I’d like to briefly continue the discussion about the agricultural legacy of the story of Father Charles Pandosy in the Okanagan Valley. The story started with a discussion of his white-washed métis culture. Today I’d like to show the cutting edge of that story of agricultural bounty in a new country in the mountains of the West, as well as the surviving images of what might have been, and what will some day have to be. By the way, I can’t say the “Canadian West”, because back then there was no “Canadian West”, and no country called Canada.
Old Orchard Land, Okanagan Landing
Now a weedsprayed vegetable field left fallow. Well, sort of. It looks more like someone is mightily annoyed that the earth is not a sterile greenhouse grow medium ready for hydroponic planting.
It used to be that fallow land was allowed to regenerate by the sowing of fall rye, or lentils, which were then tilled in. Now the cost of a little bit of seed is scarcely more than the cost of a little bit of poison, but poison is the new way. Instead of rejuvenating in a fallow year, the soil deteriorates. That’s not the only cutting edge method. Here is another:
The pumpkins in the middle ground of this photograph are planted in sheets of black plastic, to capture heat, and irrigated with a chemical slurry released through trickle irrigation hoses.
So, agricultural land, that could feed people, is turned into a source of consumption of petrochemicals to produce material for carving at halloween and a celebration of harvest that, as the foreground shows, is really no more. Last year, all this land was planted in corn, to provide the material for tourist harvest celebrations by the lake in August… a tad early, but tourists don’t stay until the Fall.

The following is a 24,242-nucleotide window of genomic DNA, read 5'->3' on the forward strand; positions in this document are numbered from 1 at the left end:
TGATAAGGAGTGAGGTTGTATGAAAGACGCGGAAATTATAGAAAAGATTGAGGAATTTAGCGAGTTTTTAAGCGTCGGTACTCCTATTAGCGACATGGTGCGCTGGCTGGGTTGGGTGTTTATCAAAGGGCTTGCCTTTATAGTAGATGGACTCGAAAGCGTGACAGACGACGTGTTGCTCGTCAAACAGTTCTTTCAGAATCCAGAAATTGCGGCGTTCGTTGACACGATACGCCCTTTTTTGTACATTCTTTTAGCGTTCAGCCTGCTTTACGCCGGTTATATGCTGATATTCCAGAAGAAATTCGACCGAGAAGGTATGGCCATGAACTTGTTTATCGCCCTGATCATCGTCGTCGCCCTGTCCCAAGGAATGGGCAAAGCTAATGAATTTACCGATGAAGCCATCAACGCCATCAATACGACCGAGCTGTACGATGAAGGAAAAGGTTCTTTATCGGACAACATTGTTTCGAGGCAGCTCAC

The Face of Agricultural Work Today
Instead of tilling the field, this young farmer is measuring out his chemicals for the day. The whole thing pays for a nice truck, though. Yay.
Here is the real point of the enterprise:
Agricultural Test Plots in the Dead Zone
The land, you see, must be kept sterile, so that this carefully plotted and isolated agricultural test can proceed. Well, actually, it’s a choice.
Here’s what this year’s batch of corn being grown under this chemical farming regime looks like:
The land has been mined out. These stunted corn plants can find nothing to support themselves with within this inert ground rock, that used to be productive soil.
Meanwhile, on the edge of this End-of-the-Bounty-in-the-Desert road, the real future goes unnoticed…
Wild Asparagus Colonizing a Fence Line
And weeds reclaiming wounded soil. What a contrast to the field behind.
There are spots for millions of asparagus plants like this, on land boundaries that are currently producing nothing. Notice as well that this asparagus does not need chemical intervention. It’s doing just fine. The thing about cropping wild land, or feral agriculture, is that it is contrary to the Big Lie about Father Pandosy: this is agriculture that allows native space and merges settler and indigenous culture.
Right next to the asparagus, in the same fenceline, a little bee industry is also going unnoticed. But not completely. We are there, bearing witness to the future.
The White dream is over. It is time to go wild. It is time to actually harvest this land, rather than to farm it. Farming has proven itself to be ecologically and culturally bankrupt. Unless you want to sell pickup trucks. By the way, I feel that I can make these comments, because I lived for many years as a child and a young man at the forefront of that farming dream, and at the forefront of its chemical interventions as well. I’ve done my time. I’d rather live on a living earth rather than a dead one that stank like DOW or Monsanto chemicals.
Note: I’ll make a post tomorrow about water and then Okanagan Okanogan will go on its first ever holiday, as I’m going camping off the grid. I’ll be back daily around August 8.